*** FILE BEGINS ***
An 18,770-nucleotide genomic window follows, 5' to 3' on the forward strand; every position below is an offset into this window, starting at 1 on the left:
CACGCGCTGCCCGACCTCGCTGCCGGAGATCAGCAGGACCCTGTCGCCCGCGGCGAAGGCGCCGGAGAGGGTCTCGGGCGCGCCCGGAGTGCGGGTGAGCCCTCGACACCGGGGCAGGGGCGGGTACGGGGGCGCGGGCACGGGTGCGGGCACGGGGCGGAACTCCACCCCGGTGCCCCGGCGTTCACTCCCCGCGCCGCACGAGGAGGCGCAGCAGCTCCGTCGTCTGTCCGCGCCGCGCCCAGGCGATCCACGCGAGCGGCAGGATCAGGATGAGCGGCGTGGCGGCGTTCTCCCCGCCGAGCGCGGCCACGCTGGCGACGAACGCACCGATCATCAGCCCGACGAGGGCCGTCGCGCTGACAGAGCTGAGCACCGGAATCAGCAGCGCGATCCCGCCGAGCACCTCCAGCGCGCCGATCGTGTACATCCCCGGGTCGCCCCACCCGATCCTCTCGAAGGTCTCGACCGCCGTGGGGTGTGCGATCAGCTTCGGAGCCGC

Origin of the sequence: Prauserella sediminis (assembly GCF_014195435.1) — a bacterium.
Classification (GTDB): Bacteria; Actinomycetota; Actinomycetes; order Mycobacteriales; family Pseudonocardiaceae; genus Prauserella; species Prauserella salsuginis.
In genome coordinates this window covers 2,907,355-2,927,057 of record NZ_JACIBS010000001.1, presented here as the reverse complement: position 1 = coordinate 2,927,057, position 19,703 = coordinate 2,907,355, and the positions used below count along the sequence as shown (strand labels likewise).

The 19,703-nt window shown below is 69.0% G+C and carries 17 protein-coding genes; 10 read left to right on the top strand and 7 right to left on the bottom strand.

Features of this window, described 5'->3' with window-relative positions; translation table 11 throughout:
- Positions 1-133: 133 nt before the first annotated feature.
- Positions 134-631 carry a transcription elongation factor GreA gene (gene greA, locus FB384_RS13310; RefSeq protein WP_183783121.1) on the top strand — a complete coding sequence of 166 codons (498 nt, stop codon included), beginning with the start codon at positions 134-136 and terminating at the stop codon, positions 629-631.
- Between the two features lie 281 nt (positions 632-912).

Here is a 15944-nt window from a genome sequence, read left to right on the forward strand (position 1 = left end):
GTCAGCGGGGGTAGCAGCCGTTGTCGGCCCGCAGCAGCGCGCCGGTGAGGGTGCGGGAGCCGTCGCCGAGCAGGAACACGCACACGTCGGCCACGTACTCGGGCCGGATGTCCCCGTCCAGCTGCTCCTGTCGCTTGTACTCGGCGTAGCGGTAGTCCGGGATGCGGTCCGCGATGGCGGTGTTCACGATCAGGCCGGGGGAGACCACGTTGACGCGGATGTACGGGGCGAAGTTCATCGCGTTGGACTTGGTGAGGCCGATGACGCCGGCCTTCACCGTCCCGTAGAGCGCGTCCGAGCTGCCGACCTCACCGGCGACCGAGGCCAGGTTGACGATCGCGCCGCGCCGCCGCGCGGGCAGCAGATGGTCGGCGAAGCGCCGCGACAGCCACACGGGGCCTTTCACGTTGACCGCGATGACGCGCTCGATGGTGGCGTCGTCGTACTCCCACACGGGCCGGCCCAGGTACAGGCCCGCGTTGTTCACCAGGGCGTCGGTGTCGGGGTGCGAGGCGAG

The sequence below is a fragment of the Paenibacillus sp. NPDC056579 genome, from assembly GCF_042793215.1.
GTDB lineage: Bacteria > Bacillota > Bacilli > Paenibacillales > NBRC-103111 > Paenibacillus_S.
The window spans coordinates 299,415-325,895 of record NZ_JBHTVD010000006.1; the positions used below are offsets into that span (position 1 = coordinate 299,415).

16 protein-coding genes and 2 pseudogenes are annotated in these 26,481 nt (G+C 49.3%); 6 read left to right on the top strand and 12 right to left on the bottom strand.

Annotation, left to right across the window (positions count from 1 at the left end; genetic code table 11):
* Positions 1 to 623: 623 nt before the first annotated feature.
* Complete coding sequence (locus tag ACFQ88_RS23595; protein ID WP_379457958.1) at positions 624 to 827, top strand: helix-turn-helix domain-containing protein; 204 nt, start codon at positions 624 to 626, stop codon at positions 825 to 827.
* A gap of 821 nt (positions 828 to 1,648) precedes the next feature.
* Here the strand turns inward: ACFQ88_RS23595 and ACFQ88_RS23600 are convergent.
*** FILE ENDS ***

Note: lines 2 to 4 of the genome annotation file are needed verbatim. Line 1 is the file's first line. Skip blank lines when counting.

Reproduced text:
CACGCGCTGCCCGACCTCGCTGCCGGAGATCAGCAGGACCCTGTCGCCCGCGGCGAAGGCGCCGGAGAGGGTCTCGGGCGCGCCCGGAGTGCGGGTGAGCCCTCGACACCGGGGCAGGGGCGGGTACGGGGGCGCGGGCACGGGTGCGGGCACGGGGCGGAACTCCACCCCGGTGCCCCGGCGTTCACTCCCCGCGCCGCACGAGGAGGCGCAGCAGCTCCGTCGTCTGTCCGCGCCGCGCCCAGGCGATCCACGCGAGCGGCAGGATCAGGATGAGCGGCGTGGCGGCGTTCTCCCCGCCGAGCGCGGCCACGCTGGCGACGAACGCACCGATCATCAGCCCGACGAGGGCCGTCGCGCTGACAGAGCTGAGCACCGGAATCAGCAGCGCGATCCCGCCGAGCACCTCCAGCGCGCCGATCGTGTACATCCCCGGGTCGCCCCACCCGATCCTCTCGAAGGTCTCGACCGCCGTGGGGTGTGCGATCAGCTTCGGAGCCGC

Origin of the sequence: Prauserella sediminis (assembly GCF_014195435.1) — a bacterium.
Classification (GTDB): Bacteria; Actinomycetota; Actinomycetes; order Mycobacteriales; family Pseudonocardiaceae; genus Prauserella; species Prauserella salsuginis.